- Hardcover: 96 pages
- Publisher: W. W. Norton & Company; 1 edition (August 15, 2009)
- Language: English
- ISBN-10: 0393068528
- ISBN-13: 978-0393068528
- Product Dimensions: 5.8 x 0.6 x 8.6 inches
- Shipping Weight: 8.8 ounces (View shipping rates and policies)
- Average Customer Review: 12 customer reviews
- Amazon Best Sellers Rank: #3,001,005 in Books (See Top 100 in Books)
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Lucifer at the Starlite: Poems 1st Edition
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From Publishers Weekly
Addonizio's gifts—clarity, wicked wit and directness about sex—remain on view in this, her fifth, collection, albeit with slightly diminishing returns. The Bay Area poet (What Is This Thing Called Love) extracts humor from headlines, takes comfort in the everyday and manages both to celebrate and to decry her complicated sexual self: My Heart, she says, is That initial-scarred tabletop,/ that tiny little dance floor... That dressing room in the fetish boutique... That funhouse, that horror, that soundtrack of screams. Verse about modern love can push the bounds of the art, or of the unartful: poems try coyly to say things/ disallowed from serious poetry/ and employ instead the lexicon of porn spam. Such work can certainly entertain. Less happily, poems based on fairy tales land too close to their older model, Anne Sexton, and poems about public catastrophes (Hurricane Katrina, the Asian tsunami of 2004, the Iraq war) end up neither funny nor seriously powerful. Some of Addonizio's best poems ought to be popular—a counterpart, as it were, to chick lit fiction (I lost you like that grape jawbreaker/ I'd saved for last) and far better technically than many kindred poets. Fans of Addonizio's prior books will find much to like, but newcomers might do better with earlier volumes. (Sept.)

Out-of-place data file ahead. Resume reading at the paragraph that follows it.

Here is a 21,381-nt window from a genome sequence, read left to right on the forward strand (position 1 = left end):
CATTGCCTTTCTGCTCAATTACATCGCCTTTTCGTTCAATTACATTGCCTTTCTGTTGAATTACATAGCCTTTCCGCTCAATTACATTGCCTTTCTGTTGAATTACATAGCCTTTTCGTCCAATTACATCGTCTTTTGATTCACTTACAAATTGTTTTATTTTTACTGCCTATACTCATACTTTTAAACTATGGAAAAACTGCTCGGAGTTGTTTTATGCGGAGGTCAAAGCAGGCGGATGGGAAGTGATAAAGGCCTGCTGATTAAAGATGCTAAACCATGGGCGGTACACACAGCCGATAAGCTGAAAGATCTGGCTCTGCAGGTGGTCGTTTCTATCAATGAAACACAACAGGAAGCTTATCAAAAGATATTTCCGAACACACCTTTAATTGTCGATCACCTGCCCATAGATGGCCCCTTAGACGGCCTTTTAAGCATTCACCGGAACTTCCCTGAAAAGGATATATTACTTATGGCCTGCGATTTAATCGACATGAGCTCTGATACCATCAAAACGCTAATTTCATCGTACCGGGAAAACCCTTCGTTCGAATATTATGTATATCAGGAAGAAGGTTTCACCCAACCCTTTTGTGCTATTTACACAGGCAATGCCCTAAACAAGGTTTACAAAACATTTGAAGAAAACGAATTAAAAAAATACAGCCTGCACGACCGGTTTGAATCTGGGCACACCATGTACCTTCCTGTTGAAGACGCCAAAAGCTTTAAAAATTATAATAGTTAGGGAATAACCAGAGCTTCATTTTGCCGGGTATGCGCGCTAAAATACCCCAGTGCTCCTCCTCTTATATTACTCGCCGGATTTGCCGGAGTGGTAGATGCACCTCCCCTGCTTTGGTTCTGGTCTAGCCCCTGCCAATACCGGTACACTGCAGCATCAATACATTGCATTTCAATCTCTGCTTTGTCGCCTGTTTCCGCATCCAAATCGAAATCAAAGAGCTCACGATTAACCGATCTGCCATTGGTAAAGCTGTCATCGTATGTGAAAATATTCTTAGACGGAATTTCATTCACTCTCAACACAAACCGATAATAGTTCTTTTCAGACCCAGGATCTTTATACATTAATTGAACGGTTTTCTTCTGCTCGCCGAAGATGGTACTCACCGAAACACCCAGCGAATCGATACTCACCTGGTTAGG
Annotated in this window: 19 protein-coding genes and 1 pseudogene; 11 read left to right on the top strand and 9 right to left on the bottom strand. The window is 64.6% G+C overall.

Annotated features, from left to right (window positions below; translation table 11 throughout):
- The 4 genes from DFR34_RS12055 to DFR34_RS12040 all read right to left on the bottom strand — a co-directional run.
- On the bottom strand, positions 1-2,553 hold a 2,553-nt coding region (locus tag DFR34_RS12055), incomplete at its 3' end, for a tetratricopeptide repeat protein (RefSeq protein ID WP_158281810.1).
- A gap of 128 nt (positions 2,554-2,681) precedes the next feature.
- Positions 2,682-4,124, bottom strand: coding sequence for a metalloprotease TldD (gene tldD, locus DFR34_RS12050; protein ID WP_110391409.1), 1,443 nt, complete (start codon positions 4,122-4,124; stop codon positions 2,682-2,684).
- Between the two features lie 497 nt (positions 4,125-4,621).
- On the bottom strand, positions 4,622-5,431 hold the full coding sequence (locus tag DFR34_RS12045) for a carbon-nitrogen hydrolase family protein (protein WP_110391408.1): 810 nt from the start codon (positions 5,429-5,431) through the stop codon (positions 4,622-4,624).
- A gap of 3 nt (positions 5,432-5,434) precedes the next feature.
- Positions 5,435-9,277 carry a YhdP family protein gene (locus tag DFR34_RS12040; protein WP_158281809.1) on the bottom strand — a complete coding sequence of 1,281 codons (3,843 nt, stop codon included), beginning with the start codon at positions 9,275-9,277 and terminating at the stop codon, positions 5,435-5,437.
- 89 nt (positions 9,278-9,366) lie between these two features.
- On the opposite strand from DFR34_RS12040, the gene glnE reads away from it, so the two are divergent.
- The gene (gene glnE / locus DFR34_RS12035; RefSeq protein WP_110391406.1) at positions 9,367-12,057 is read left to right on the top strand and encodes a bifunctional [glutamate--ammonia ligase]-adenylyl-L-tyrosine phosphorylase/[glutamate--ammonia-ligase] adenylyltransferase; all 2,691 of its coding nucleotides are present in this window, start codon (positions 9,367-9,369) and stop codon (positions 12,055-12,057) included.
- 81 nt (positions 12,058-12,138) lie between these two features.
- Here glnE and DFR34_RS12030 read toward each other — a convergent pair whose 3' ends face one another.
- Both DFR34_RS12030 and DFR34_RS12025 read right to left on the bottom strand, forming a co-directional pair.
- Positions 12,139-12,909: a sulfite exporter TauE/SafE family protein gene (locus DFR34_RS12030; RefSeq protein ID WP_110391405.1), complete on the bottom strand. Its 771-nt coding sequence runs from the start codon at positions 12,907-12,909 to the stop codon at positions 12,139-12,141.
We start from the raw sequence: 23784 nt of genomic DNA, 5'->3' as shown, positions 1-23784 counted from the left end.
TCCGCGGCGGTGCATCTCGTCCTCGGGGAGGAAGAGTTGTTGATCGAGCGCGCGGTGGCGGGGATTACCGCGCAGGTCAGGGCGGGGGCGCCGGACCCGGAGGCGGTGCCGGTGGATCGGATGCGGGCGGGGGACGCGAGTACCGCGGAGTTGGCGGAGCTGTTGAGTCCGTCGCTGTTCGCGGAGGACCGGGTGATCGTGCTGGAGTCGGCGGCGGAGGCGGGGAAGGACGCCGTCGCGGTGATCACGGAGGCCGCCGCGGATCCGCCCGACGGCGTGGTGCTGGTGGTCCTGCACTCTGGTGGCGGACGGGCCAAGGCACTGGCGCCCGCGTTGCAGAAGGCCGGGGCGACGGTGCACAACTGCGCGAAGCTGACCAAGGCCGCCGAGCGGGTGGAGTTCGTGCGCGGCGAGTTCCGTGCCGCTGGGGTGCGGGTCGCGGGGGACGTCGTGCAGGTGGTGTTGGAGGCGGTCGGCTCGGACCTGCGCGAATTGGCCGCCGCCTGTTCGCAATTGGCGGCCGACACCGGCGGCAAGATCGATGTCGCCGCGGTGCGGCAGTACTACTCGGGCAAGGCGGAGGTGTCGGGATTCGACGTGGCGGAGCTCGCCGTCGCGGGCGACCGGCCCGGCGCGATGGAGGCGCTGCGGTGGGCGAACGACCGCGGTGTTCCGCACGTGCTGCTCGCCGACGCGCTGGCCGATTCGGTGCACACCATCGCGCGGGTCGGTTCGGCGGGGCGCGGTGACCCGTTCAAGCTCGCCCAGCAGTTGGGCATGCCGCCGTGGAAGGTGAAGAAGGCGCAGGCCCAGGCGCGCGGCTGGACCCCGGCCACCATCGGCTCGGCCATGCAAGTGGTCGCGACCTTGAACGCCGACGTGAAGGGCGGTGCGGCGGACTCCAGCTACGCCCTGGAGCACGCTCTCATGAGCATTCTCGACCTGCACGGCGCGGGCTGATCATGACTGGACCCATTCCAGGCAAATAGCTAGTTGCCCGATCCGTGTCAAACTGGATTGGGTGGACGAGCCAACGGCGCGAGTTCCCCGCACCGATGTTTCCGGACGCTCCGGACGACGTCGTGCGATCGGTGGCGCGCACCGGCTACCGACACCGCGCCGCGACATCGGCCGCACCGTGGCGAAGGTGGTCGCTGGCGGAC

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Bitter, urgent and unsparing, her poems are also at times jaw-droppingly brilliant. — San Diego Union-Tribune
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'Souls were arriving, souls were departing
amid the usual screaming and crying.
A lot of drinks were being tossed back,
a lot of women were thinking about their hair.
People were loving the quiet as snow fell,
burying the cars. More than one man
was thinking about his penis. Birds were landing
on statues, birds were snapping up insects...."
Never ceases to blow me away! LOVE!